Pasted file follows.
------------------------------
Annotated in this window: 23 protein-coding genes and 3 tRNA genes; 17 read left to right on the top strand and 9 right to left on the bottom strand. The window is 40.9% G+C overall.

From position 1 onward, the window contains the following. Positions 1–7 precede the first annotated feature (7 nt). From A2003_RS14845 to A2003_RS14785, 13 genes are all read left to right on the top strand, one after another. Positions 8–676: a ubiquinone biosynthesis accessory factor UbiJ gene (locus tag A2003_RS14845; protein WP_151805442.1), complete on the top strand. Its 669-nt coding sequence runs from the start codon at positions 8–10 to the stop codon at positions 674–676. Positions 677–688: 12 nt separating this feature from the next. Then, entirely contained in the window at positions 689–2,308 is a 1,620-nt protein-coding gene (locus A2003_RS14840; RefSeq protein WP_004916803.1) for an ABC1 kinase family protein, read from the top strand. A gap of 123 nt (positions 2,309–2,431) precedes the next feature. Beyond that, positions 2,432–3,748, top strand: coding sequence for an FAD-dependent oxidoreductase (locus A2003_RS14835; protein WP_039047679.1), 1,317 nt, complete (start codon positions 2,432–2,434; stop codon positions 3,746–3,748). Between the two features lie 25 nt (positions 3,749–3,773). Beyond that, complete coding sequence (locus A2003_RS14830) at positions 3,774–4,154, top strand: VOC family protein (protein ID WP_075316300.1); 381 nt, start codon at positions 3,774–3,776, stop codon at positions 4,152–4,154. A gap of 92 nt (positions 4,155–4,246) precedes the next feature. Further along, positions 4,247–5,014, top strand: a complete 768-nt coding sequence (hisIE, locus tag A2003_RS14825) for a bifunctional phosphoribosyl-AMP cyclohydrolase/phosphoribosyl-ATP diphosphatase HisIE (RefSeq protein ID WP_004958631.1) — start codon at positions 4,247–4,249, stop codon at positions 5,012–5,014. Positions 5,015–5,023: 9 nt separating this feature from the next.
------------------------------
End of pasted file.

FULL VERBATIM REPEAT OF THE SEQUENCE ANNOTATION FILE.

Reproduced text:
Annotated in this window: 23 protein-coding genes and 3 tRNA genes; 17 read left to right on the top strand and 9 right to left on the bottom strand. The window is 40.9% G+C overall.

From position 1 onward, the window contains the following. Positions 1–7 precede the first annotated feature (7 nt). From A2003_RS14845 to A2003_RS14785, 13 genes are all read left to right on the top strand, one after another. Positions 8–676: a ubiquinone biosynthesis accessory factor UbiJ gene (locus tag A2003_RS14845; protein WP_151805442.1), complete on the top strand. Its 669-nt coding sequence runs from the start codon at positions 8–10 to the stop codon at positions 674–676. Positions 677–688: 12 nt separating this feature from the next. Then, entirely contained in the window at positions 689–2,308 is a 1,620-nt protein-coding gene (locus A2003_RS14840; RefSeq protein WP_004916803.1) for an ABC1 kinase family protein, read from the top strand. A gap of 123 nt (positions 2,309–2,431) precedes the next feature. Beyond that, positions 2,432–3,748, top strand: coding sequence for an FAD-dependent oxidoreductase (locus A2003_RS14835; protein WP_039047679.1), 1,317 nt, complete (start codon positions 2,432–2,434; stop codon positions 3,746–3,748). Between the two features lie 25 nt (positions 3,749–3,773). Beyond that, complete coding sequence (locus A2003_RS14830) at positions 3,774–4,154, top strand: VOC family protein (protein ID WP_075316300.1); 381 nt, start codon at positions 3,774–3,776, stop codon at positions 4,152–4,154. A gap of 92 nt (positions 4,155–4,246) precedes the next feature. Further along, positions 4,247–5,014, top strand: a complete 768-nt coding sequence (hisIE, locus tag A2003_RS14825) for a bifunctional phosphoribosyl-AMP cyclohydrolase/phosphoribosyl-ATP diphosphatase HisIE (RefSeq protein ID WP_004958631.1) — start codon at positions 4,247–4,249, stop codon at positions 5,012–5,014. Positions 5,015–5,023: 9 nt separating this feature from the next.